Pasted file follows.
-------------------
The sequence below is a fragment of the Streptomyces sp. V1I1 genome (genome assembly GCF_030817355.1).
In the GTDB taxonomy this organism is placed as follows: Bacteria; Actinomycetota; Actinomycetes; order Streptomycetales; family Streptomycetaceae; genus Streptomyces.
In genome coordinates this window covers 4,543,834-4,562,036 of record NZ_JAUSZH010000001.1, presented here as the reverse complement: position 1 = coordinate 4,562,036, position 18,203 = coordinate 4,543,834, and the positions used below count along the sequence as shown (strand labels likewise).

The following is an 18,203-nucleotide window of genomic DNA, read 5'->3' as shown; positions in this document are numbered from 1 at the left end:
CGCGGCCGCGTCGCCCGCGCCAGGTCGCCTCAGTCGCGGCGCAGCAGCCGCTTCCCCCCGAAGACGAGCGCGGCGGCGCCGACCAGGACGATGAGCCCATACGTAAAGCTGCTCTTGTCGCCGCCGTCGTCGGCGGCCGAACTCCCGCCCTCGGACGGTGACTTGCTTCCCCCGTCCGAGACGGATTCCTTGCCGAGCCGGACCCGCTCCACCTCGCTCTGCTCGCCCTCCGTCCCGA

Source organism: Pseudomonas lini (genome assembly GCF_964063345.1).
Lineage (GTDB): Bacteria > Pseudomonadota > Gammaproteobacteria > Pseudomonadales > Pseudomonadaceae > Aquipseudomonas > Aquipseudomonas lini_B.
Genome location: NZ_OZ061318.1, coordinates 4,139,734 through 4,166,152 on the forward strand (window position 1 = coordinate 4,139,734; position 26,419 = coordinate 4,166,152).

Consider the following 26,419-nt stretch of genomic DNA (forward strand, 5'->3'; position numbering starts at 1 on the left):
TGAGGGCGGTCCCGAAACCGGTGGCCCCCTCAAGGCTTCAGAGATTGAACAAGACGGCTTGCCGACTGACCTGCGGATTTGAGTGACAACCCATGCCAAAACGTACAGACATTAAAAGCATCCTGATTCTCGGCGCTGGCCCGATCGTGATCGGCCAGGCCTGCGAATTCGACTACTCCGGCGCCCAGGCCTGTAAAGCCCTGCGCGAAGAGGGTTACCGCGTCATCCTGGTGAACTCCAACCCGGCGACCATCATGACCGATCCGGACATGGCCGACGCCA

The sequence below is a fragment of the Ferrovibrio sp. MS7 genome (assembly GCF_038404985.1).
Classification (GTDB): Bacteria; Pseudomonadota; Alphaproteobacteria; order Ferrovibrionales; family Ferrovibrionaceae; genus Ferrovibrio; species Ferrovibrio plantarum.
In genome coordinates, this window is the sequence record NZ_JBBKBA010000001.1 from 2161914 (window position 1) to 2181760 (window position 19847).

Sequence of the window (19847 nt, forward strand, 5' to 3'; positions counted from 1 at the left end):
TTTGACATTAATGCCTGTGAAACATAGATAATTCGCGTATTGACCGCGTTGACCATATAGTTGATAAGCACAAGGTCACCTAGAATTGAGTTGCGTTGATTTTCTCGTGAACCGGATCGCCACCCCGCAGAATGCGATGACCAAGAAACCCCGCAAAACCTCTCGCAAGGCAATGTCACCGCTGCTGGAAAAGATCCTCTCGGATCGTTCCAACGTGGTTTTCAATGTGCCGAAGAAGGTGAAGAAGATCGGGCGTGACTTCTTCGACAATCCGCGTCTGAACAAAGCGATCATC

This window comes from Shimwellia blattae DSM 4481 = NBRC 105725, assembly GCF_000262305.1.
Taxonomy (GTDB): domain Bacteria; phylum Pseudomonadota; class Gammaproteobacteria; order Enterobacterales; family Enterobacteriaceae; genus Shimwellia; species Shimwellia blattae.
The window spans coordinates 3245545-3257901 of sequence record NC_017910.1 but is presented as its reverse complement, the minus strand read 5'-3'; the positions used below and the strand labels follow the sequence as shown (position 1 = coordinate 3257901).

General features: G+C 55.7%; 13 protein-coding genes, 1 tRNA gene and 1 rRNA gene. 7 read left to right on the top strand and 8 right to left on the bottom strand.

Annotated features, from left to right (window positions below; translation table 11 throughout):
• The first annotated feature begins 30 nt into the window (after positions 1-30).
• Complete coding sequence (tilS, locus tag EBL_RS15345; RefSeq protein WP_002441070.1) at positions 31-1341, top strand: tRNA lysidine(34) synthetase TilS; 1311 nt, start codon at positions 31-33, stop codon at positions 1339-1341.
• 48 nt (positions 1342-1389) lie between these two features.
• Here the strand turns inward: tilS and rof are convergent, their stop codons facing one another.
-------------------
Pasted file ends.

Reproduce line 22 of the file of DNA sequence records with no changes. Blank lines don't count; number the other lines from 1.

• Complete coding sequence (tilS, locus tag EBL_RS15345; RefSeq protein WP_002441070.1) at positions 31-1341, top strand: tRNA lysidine(34) synthetase TilS; 1311 nt, start codon at positions 31-33, stop codon at positions 1339-1341.